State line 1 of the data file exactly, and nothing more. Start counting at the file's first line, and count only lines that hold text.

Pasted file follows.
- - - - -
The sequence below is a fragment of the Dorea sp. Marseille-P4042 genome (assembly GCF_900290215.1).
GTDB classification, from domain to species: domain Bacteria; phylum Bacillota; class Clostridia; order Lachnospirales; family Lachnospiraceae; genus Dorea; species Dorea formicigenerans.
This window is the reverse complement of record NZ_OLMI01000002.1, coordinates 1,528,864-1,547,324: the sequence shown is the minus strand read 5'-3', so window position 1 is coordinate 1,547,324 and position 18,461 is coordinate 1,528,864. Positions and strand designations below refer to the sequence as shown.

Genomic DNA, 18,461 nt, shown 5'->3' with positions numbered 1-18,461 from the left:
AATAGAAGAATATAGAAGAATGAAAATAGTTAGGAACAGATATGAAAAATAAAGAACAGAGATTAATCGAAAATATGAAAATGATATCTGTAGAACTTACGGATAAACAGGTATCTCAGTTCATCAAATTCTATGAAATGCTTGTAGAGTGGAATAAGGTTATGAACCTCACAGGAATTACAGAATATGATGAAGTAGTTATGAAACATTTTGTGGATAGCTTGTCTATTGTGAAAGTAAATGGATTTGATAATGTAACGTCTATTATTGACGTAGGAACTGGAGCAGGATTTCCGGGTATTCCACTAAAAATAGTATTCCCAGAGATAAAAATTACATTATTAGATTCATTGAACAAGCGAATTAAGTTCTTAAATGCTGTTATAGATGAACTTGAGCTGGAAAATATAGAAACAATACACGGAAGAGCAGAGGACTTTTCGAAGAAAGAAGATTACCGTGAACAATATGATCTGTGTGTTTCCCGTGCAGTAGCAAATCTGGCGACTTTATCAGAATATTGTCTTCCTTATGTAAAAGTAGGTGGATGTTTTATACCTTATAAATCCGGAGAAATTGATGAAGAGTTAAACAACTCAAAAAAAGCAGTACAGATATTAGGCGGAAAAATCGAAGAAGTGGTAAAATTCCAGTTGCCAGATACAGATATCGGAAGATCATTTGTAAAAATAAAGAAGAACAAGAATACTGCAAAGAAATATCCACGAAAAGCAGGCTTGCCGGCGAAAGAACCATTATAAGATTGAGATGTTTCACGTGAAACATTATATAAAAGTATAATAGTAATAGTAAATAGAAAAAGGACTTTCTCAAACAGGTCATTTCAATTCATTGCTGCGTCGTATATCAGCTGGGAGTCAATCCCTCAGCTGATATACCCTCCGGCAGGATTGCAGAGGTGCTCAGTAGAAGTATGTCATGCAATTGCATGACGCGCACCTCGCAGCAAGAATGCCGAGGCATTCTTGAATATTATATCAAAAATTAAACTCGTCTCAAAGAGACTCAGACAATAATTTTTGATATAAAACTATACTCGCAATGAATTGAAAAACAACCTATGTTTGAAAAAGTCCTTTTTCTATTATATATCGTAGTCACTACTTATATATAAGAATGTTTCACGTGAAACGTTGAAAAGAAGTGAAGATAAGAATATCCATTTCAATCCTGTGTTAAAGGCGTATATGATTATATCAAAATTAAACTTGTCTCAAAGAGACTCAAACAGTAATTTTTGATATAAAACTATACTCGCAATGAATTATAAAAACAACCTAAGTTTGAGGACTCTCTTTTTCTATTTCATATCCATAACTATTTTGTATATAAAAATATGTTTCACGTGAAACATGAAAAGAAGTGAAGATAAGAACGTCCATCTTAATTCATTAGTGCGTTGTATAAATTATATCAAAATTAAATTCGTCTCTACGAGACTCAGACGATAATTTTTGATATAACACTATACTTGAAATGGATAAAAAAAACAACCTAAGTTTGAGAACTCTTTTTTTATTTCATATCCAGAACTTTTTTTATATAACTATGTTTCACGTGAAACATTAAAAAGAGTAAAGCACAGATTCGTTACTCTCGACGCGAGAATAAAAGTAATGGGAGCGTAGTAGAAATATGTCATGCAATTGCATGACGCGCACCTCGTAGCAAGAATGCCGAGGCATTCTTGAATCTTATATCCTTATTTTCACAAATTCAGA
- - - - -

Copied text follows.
The sequence below is a fragment of the Dorea sp. Marseille-P4042 genome (assembly GCF_900290215.1).